Anonymous Coward | more than 9 years ago | (#12450910)

There's 365.25 days in a year anyways.

Prime NASA cadidates here... (1)

Thud457 (234763) | more than 9 years ago | (#12451074)

Why do you idiots insist on discussing this in Earth years?!!! The probe's on Mars.

Can't Wait (4, Funny)

mattmentecky (799199) | more than 9 years ago | (#12450501)

With businesses like http://www.marsshop.com/ [marsshop.com] selling acre tracts of Martian land, how long before we have someone claiming that the Mars Polar Lander wreckage belongs to them?

We have [usually sunken] treasure laws, accidentally-delivered-merchandise laws but we'll need an inter-planetary-law expert to sort this out, anyone knows a good one?

Oblig. (2, Funny)

Dachannien (617929) | more than 9 years ago | (#12450564)

Leo Wong: We own entire western hemisphere. That the best hemisphere.
Professor Farnsworth: It's the same way on Earth.

Re:Can't Wait (-1, Troll)

Threni (635302) | more than 9 years ago | (#12450610)

> We have [usually sunken] treasure laws, accidentally-delivered-merchandise laws
> but we'll need an inter-planetary-law expert to sort this out, anyone knows a
> good one?

How about the BushII convention - you try and do things lawfully, like with the UN or the World Court, but it that goes against you you're not above `going it alone` (that is, breaking the law).

Re:Can't Wait (0)

Anonymous Coward | more than 9 years ago | (#12450623)

Thanks for pointing that place out. I need to sue them for trying to sell my land on mars. I laid claim to the whole planet years before they did.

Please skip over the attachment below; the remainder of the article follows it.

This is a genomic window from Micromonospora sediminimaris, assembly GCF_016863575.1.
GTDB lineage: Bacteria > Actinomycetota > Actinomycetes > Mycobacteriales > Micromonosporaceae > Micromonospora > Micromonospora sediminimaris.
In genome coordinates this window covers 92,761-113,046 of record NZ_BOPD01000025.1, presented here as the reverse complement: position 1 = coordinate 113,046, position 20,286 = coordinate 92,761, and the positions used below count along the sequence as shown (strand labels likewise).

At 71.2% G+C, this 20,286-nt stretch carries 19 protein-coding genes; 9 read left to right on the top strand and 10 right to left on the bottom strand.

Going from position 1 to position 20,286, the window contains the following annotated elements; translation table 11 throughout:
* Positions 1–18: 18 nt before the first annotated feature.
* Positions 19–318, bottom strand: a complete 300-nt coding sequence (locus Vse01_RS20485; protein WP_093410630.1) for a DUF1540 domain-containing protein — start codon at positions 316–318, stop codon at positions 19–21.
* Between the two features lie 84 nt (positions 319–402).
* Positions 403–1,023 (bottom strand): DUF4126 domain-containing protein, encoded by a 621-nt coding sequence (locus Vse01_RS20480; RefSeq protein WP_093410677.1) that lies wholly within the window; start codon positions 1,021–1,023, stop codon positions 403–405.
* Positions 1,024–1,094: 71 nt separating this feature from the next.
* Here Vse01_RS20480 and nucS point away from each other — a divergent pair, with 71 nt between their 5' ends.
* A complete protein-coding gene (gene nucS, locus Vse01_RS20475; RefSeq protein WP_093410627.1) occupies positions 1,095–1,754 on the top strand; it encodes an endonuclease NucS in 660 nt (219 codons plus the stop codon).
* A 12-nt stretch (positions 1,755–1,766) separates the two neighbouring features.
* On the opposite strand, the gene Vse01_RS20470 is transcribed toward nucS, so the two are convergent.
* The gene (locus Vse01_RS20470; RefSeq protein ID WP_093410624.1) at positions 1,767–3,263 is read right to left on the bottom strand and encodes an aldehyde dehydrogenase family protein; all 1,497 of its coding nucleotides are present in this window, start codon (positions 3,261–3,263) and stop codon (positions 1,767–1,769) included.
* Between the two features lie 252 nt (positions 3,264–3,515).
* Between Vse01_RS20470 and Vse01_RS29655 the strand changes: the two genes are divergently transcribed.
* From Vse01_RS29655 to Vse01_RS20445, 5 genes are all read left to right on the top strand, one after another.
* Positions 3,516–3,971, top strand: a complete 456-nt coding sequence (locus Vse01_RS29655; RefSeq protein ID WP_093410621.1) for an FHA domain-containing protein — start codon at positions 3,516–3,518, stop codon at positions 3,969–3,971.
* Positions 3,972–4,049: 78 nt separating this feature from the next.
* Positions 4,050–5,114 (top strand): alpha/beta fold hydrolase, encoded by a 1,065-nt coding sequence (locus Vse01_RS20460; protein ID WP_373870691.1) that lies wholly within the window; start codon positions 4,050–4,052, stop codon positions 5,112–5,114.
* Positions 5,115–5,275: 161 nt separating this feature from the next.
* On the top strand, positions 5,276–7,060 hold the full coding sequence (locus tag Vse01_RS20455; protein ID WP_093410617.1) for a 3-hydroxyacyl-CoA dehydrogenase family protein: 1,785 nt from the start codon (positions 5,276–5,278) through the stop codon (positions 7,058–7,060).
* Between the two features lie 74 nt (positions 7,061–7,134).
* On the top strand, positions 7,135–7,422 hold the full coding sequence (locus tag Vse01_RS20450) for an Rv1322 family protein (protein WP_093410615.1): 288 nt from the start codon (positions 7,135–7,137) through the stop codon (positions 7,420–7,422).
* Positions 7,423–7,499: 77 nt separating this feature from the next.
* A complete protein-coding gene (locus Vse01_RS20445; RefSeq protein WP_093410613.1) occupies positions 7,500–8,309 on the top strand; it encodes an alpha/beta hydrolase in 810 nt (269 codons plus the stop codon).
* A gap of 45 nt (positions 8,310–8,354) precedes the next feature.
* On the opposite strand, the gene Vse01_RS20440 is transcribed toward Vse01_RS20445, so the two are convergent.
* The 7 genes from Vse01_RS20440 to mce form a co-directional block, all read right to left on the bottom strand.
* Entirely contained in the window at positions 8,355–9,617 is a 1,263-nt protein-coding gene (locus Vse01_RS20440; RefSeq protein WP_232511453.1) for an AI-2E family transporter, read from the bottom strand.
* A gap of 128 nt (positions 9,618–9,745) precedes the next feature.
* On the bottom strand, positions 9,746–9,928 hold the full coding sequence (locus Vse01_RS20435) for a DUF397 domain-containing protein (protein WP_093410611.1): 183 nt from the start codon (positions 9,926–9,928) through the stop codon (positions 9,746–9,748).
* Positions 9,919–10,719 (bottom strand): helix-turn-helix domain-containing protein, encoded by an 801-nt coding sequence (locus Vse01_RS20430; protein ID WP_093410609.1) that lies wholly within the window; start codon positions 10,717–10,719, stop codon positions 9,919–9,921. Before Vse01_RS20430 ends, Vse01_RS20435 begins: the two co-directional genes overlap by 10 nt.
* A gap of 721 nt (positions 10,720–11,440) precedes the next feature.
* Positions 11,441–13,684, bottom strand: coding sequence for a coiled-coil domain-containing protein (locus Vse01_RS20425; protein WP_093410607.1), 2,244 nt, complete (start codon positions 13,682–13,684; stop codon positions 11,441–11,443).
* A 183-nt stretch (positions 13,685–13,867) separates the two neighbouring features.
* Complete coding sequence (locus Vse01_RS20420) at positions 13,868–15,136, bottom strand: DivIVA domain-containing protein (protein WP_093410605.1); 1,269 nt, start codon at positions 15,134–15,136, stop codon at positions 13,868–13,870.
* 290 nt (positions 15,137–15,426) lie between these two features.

and in fact my claim to ownership is just as valid as theirs.

which means that anyone that buy's anything from them is one of the biggest RETARDS and MORONS ever born.

they have ZERO claim to anything on mars, and they also are nothing but a scam. you CAN NOT own any part of mars. no country will recognize it in any way shape or form.

dibs (2, Interesting)

Senor_Programmer (876714) | more than 9 years ago | (#12450647)

i don't know.

abandoned at sea, if you recover, it's yours

abandoned on land, on your property, it's yours

abandoned on the side of the road on trash day, it's yours. this how where I get all my lawn equipment. mower, weedwhacker, seed spreader, wheel barrow. other stuff too, radio, tv, computer, coffee pot, couch, lawn chairs, hammock, pots and pans, dishes, building materials, ... it's about the only way to live anymore what with the damn taxes.

abandoned on public property? I don't know.around here, abandoned cars and motorbikes are removed by a towing company that has a contract. if no one claims, they get sold for storage. not so easy for the amateur dumpster diver

Re:dibs (2, Interesting)

lcsjk (143581) | more than 9 years ago | (#12450950)

The main difference between a yard sale and yard trash is the distance from the curb.(unknown)